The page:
What's driving the surge in retail leasing demand?
In markets like Tampa and Boston, retail vacancy has dropped to record lows of less than 3.5% as rents and populations rise.
Thesis Driven dives deep into emerging themes and real estate operating models by featuring a handful of operators executing on each theme. This week’s letter is a guest post by Brin Snelling, Director of Strategy at RetailUnion and a retail real estate market analyst.
Not too long ago, retail real estate professionals were forecasting a dire future for retail real estate demand due to the rapid rise in online shopping. Between e-commerce and the global pandemic, many analysts projected that demand for retail real estate would fall dramatically, reshaping shopping centers and ground floor spaces worldwide. But over the past 18 months, the opposite has happened: in-person shopping has returned, and with it demand for retail real estate has taken a dramatic—and surprising—leap.
In 2022, retail absorption hit 76 million square feet, according to JLL, the highest level since 2017. In comparison, absorption in 2019 was 38 million, so retail space is now leasing at a pace double that of pre-COVID. In addition, retail asking rents increased 4.1% in 2022–the most in over a decade—and retail space delivered was a mere third of the retail space absorbed. In other words, demand is higher than supply.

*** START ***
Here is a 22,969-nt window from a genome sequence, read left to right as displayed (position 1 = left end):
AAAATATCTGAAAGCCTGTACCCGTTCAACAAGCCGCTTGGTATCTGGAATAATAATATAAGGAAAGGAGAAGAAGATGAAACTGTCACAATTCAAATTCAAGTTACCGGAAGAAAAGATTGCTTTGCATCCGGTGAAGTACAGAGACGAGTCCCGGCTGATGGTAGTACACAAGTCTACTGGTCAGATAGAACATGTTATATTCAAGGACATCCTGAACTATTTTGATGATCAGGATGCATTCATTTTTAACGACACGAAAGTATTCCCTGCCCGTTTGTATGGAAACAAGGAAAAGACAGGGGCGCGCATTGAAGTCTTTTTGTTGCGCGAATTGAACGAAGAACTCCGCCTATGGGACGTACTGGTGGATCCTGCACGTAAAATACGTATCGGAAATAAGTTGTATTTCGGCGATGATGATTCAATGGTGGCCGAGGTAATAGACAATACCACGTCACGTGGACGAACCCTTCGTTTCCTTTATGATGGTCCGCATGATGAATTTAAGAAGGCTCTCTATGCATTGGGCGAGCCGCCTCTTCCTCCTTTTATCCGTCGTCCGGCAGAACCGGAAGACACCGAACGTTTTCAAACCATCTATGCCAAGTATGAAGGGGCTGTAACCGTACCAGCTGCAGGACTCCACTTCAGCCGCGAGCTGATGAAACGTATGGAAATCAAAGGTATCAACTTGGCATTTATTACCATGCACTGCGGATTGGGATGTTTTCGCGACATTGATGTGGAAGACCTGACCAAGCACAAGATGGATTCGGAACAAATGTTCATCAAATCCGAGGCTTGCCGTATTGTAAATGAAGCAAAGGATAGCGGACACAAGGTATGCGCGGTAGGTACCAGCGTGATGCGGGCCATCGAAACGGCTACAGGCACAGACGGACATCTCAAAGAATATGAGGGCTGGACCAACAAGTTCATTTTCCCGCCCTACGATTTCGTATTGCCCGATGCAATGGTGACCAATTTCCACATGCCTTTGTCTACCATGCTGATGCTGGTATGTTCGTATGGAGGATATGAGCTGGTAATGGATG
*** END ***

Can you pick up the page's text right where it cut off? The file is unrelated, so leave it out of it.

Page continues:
That said, not all retail space is the same, and lower-end retail has continued to struggle. One reason for the supply-demand imbalance is the removal of lower-class retail assets from the market. In 2022, real estate owners took 17 million square feet off the market primarily through demolition or conversion to other uses. For example, the demolition process began last year for Staunton Mall’s ~300,000 square feet and was ongoing in February. In addition, Century III Mall’s 1.6 million square feet outside Pittsburgh, Pennsylvania, is set to be demolished this summer, and there are many more abandoned malls on the chopping block.
So, what is driving the current demand for retail real estate beyond the removal of older retail assets?
This piece will answer that question by illustrating how demand is being fed by shifting migration patterns across cities, slow development cycles, the lack of high-quality centers, and emerging direct-to-consumer (DTC) brands increasingly seeking a retail presence.